Daily use of maintenance inhalers results in better asthma control

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Daily use of maintenance inhalers results in better asthma control

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Simply treating asthma attacks when they happen is not always enough to manage a patient condition.[1] However, the reality is that asthma patients often underestimate their diagnosis and therefore fail to get the proper, persistent treatment that they need. Research shows that 6 out of 10 asthmatic individuals consider their condition to be controlled, despite 41.3% reporting shortness of breath at least three times a week, and 57.8% having to use their reliever inhalers at least twice a week.[2]

 

As a result, the chances of complications may rise. Those with under-treated asthma can suffer from sleep disturbance, fatigue, poor concentration,[3] or airway inflammation.[4] There’s also the risk of needing emergency care or hospitalization for treatment. And in the most severe cases, asthma can lead to death.[5]

 

Being a chronic condition, asthma requires medication that not only relieves current symptoms but also provides sufficient control to improve the patient’s quality of life. Here’s a rundown of the usual medication for asthma patients, as well as new evidence which cites daily treatments as a more effective way of managing asthma both in the short-term and long-term.

 

Asthma Relievers versus Controllers

 

The first medication type that asthma patients typically take is called a reliever. These fast-acting medications relax tightened airway muscles and open them up, alleviating acute signs of asthma. Relievers help when a patient suffers an asthma attack but may also be used as a preventive measure in some instances. For example, a reliever may be used prior to physical exercise to prevent asthma attacks.[6]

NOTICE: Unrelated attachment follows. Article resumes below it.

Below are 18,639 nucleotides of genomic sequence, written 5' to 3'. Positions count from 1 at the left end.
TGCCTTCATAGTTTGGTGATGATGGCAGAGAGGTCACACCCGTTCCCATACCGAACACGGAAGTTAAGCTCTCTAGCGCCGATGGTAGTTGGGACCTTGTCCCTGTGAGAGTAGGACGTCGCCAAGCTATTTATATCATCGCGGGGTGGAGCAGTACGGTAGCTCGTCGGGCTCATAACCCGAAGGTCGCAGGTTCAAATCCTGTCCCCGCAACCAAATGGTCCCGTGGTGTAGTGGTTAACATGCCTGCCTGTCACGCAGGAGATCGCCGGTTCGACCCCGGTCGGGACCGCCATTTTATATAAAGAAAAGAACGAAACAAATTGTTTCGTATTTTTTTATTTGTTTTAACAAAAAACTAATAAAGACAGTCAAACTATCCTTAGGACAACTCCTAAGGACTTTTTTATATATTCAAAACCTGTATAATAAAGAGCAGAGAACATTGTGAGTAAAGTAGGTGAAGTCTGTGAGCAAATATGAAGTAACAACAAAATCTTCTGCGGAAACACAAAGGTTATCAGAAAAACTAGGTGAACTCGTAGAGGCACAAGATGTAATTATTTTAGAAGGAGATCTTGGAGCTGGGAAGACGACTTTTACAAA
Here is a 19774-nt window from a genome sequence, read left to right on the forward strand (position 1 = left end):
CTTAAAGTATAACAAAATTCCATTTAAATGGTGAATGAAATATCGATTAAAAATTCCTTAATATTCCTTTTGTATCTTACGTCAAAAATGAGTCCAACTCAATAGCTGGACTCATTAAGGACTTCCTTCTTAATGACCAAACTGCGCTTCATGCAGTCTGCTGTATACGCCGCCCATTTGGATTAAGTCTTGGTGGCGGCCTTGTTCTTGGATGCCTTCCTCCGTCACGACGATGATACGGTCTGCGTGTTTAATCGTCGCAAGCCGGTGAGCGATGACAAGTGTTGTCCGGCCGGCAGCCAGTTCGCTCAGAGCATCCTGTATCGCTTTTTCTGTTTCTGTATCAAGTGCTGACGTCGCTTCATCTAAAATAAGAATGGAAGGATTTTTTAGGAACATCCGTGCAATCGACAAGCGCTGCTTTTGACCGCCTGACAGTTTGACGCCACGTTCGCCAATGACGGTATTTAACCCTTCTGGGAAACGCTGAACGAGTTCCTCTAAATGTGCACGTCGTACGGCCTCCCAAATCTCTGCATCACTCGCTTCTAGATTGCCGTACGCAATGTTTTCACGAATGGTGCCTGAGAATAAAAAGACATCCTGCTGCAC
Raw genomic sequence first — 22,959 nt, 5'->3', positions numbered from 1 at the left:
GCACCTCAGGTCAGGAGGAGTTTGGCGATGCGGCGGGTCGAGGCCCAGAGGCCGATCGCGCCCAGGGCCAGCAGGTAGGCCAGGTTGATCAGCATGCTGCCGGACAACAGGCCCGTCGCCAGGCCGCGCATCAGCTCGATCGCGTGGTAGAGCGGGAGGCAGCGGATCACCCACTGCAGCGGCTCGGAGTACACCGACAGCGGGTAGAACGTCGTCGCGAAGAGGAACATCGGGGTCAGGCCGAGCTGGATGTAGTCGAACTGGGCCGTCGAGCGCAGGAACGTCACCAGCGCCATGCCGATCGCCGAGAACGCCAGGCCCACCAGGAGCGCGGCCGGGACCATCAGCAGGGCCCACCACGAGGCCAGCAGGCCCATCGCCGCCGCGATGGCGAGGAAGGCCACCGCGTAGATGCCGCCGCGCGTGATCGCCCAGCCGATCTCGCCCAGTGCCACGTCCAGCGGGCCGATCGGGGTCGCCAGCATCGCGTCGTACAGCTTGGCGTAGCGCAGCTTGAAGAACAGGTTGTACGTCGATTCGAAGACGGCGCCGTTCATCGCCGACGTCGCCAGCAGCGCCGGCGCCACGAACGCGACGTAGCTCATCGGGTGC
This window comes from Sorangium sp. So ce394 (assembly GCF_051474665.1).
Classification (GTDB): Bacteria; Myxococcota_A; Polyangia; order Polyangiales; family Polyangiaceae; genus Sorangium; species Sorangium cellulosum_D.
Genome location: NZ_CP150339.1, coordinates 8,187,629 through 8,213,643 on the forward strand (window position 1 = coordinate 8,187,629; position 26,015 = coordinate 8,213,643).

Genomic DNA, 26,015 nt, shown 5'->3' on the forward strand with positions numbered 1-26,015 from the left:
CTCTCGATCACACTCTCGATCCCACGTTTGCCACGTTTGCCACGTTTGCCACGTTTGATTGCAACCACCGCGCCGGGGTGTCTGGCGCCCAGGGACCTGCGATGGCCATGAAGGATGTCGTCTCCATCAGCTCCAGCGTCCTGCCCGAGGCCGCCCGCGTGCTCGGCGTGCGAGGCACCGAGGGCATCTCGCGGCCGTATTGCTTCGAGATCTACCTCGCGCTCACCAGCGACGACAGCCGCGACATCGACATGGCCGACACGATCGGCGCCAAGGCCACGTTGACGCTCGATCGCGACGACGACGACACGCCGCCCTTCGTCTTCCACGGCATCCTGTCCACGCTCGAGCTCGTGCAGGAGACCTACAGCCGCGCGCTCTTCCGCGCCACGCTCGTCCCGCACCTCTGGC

On the other hand, controllers are medications meant to reduce the inflammation in the lungs, therefore preventing asthma symptoms over time. These usually contain steroids. Unlike relievers which are used as needed for short-term symptom relief,[7] controllers are usually taken on a daily basis – even when patients are not experiencing any acute asthma symptoms.[8]

 

The Effectivity of Daily Asthma Treatments

 

A recent study by Professor Dave Singh looked into the efficacy of proactive treatments via inhaled corticosteroids (ICS) or maintenance inhalers. Singh’s study revealed that higher doses of ICS treatment and higher adherence to treatment schedule generally provided the best protection for most forms of asthma.[9]

 

Supporting this is a post-hoc analysis of data from a GSK-sponsored AUSTRI study which finds that in patients with a one-year history of exacerbations, ~92% of those treated with a daily regimen of ICS/LABA did not exacerbate during the treatment period.